California voters weighed 12 statewide ballot measures in areas including criminal justice, rent control and privacy laws.
Here’s a look at what failed and what was approved:
PROPOSITION 14: APPROVED. Authorizes $5.5 billion in state bonds to fund stem cell research, with $1.5 billion dedicated to research on Alzheimer’s, Parkinson’s, stroke, epilepsy and other medical conditions. The money would include funding for construction of research facilities. The bonds would be paid off over about 30 years at a total cost of about $7.8 billion.
PROPOSITION 15: REJECTED. Would have loosened some of 1978′s Proposition 13 limits on property tax increases by permitting most commercial and industrial properties to be taxed on current market value rather than the original purchase price. Those properties would be reassessed every three years. Residential property wouldn’t have been affected. Supporters said the measure could raise an additional $12.5 billion a year to fund schools and local government services.
PROPOSITION 16: REJECTED. Would have allowed race, sex, color, ethnicity, and national origin to be considered in the awarding of government contracts, public employment and in admissions to state colleges and universities. Supporters sought to repeal a 1996 voter-passed amendment to the state Constitution that effectively banned affirmative action.
PROPOSITION 17: APPROVED. Restores voting rights to people on parole. Currently, those who have been released from state or federal prisons cannot vote until they complete their parole period. The measure permits them to vote upon release from prison. The measure could affect an estimated 40,000 to 50,000 felons.
PROPOSITION 18: REJECTED. Sought to amend California’s Constitution to permit 17-year-olds to vote in primary and special elections if they turned 18 by the next general election. At least 18 states and Washington, D.C., have adopted laws that let people younger than 18 vote in certain circumstances.
PROPOSITION 19: APPROVED. Allows homeowners who are 55 and older, disabled or wildfire victims to transfer a primary residence’s tax base to a replacement home, allowing them in many cases to keep their property tax payment at the same or lower level. Also tightens rules on passing along lower taxes through inherited properties. Those taxes would be adjusted to market rate if the inherited home isn’t used as a primary residence. Voters in 2018 rejected a similar initiative.
PROPOSITION 20: REJECTED. Would have rolled back some criminal justice changes approved by voters in 2014 and 2016. Supporters sought to add 22 crimes to the state’s list of violent offenses that make an offender ineligible for earlier parole. Would have allowed felony charges for some theft crimes that currently can be charged only as misdemeanors and reinstated DNA collections for some crimes that were reduced from felonies to misdemeanors.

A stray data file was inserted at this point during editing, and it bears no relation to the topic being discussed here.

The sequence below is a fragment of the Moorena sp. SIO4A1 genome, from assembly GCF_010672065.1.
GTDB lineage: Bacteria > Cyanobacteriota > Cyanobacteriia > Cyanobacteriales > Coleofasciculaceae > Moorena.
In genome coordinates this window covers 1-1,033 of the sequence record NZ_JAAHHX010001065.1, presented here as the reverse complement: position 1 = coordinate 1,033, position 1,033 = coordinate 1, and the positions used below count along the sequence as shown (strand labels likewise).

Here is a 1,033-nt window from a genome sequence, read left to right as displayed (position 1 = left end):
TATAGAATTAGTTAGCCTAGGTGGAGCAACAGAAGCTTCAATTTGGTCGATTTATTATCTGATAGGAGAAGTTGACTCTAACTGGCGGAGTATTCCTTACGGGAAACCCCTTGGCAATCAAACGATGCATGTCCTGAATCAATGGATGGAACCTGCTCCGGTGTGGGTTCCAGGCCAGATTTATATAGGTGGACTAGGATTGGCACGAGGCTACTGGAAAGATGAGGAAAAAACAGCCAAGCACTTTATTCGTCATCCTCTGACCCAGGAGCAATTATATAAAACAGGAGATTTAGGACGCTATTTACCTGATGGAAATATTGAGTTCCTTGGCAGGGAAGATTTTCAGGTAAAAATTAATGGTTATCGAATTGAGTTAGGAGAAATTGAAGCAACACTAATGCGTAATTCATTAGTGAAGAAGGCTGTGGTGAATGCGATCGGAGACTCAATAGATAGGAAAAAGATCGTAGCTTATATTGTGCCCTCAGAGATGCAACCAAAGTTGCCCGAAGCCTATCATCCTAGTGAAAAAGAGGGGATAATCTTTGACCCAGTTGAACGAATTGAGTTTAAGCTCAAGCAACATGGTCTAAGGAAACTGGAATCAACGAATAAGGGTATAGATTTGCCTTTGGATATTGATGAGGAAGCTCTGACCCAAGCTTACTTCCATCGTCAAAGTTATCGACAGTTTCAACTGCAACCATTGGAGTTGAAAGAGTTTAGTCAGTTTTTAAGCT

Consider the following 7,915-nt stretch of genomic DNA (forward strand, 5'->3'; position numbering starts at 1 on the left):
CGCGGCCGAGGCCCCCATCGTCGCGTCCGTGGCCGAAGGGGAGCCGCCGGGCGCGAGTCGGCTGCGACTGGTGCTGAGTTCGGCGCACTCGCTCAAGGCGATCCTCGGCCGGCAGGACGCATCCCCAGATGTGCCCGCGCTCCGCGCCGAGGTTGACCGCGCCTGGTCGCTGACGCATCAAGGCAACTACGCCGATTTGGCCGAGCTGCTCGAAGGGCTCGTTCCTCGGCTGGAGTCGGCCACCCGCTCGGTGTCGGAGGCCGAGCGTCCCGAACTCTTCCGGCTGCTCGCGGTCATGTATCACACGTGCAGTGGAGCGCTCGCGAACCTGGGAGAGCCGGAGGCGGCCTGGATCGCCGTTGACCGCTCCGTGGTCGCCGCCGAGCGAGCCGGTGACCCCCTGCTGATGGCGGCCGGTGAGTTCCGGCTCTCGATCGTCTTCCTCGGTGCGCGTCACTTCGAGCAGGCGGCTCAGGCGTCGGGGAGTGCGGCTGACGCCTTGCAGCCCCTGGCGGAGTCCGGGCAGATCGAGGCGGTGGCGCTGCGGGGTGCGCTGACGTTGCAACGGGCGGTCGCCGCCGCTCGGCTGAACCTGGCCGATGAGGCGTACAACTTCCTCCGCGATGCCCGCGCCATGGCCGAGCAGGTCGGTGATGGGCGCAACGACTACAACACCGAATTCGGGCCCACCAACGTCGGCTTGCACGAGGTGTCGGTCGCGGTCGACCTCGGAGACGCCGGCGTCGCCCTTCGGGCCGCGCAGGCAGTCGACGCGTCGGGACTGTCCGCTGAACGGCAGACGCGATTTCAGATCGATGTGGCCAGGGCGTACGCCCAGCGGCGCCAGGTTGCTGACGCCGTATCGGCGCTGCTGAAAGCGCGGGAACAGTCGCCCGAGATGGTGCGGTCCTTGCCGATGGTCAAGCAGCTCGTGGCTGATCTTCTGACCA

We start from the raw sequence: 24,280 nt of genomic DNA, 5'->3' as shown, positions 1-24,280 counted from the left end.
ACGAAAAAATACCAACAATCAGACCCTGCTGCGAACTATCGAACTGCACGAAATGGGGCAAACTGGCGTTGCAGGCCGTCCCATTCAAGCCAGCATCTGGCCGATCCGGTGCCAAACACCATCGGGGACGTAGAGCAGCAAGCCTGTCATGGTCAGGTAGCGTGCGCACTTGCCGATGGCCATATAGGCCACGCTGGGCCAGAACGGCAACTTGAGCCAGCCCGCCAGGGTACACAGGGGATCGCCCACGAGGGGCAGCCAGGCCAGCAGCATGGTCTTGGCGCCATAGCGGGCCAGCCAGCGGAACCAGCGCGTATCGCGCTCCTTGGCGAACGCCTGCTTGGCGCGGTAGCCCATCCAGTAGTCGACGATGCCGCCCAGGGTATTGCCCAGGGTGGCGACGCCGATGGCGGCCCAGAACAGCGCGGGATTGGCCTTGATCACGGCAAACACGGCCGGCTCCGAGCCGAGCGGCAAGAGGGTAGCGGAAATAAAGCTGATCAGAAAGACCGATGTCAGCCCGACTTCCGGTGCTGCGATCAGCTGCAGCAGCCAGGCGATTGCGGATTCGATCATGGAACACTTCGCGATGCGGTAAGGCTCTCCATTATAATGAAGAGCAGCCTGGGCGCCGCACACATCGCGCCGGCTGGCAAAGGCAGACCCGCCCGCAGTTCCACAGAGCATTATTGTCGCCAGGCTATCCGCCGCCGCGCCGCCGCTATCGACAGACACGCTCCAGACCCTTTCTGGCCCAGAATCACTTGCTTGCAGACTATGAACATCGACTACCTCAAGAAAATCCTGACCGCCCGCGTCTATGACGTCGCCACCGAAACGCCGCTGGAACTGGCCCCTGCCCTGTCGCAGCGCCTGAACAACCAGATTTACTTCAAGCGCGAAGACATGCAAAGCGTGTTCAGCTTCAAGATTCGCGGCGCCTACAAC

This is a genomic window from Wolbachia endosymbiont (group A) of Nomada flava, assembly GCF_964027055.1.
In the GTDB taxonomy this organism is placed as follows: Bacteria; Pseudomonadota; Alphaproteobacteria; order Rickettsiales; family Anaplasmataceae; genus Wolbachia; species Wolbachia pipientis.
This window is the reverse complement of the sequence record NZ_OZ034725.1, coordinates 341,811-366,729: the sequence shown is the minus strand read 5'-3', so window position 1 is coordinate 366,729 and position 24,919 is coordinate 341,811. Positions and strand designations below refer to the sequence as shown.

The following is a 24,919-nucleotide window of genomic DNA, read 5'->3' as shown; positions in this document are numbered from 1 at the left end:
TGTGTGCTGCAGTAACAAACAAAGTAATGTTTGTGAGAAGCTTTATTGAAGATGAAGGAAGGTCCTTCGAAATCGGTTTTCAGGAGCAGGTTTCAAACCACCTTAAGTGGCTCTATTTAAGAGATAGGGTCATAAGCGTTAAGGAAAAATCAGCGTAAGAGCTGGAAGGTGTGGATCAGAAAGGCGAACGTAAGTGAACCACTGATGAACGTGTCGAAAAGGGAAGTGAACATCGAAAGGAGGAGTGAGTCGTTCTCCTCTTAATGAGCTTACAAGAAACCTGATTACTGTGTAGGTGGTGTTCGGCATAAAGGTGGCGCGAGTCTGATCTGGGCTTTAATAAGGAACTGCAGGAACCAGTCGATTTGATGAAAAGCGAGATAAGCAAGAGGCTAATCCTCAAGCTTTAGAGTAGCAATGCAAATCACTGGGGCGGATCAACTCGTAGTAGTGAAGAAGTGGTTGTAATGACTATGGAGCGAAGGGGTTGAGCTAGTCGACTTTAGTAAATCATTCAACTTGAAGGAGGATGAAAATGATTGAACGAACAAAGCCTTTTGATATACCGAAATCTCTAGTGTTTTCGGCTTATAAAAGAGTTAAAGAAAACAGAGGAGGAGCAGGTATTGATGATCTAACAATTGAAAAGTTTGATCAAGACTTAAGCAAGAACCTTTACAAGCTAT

PROPOSITION 21: REJECTED. Would have allowed local governments to establish rent control on residential properties over 15 years old. People who own one or two single-family homes would have been exempt. The proposal came after years of rising housing costs that have pushed many young adults to move back in with their families. California voters also overwhelmingly rejected a more expansive rent control measure two years ago.
PROPOSITION 22: APPROVED. Classifies app-based drivers for companies such as Uber, Lyft and DoorDash as independent contractors instead of full-time employees. The measure, heavily bankrolled by the ride-hailing firms, was pushback against a state law passed last year after the companies failed to obtain exemptions. That law requires companies in many industries to reclassify contract workers as employees entitled to more wage protections and benefits. The ballot measure also provided some health and wage benefits to the independent contractors.
PROPOSITION 23: REJECTED. Would have required dialysis clinics to have a physician, nurse practitioner or physician assistant available during operating hours. Also required state approval before a clinic could reduce its services and prohibited clinics from refusing care to patients based on who is paying, such as whether they have private insurance or Medicare. There are about 600 dialysis clinics in California serving about 80,000 patients. The majority are owned by two for-profit providers. Two years ago, voters rejected another measure that would have imposed restrictions on clinic profits.
PROPOSITION 24: APPROVED. Allows consumers to prevent businesses from sharing their personal information and limits businesses’ use of geolocation, race, health or other information. Triples fines for companies that violate children’s privacy. Also creates a state agency to enforce and implement the law. The measure builds on privacy rights in the California Consumer Privacy Act, which took effect in January. That law limited how companies such as Google and Facebook collect and make money from personal data and allowed consumers to request deletion of their data.
PROPOSITION 25: REJECTED. Asked voters to approve a state law passed in 2018 that would replace money bail with a system based on public safety and flight risk. The measure has been on hold pending the referendum. If voters had approved, no one would pay bail and most misdemeanor suspects would remain free before trial. However, those suspected of felonies or misdemeanor domestic violence, sex offenses or driving while intoxicated would be evaluated for their perceived risk of committing another crime or not appearing in court.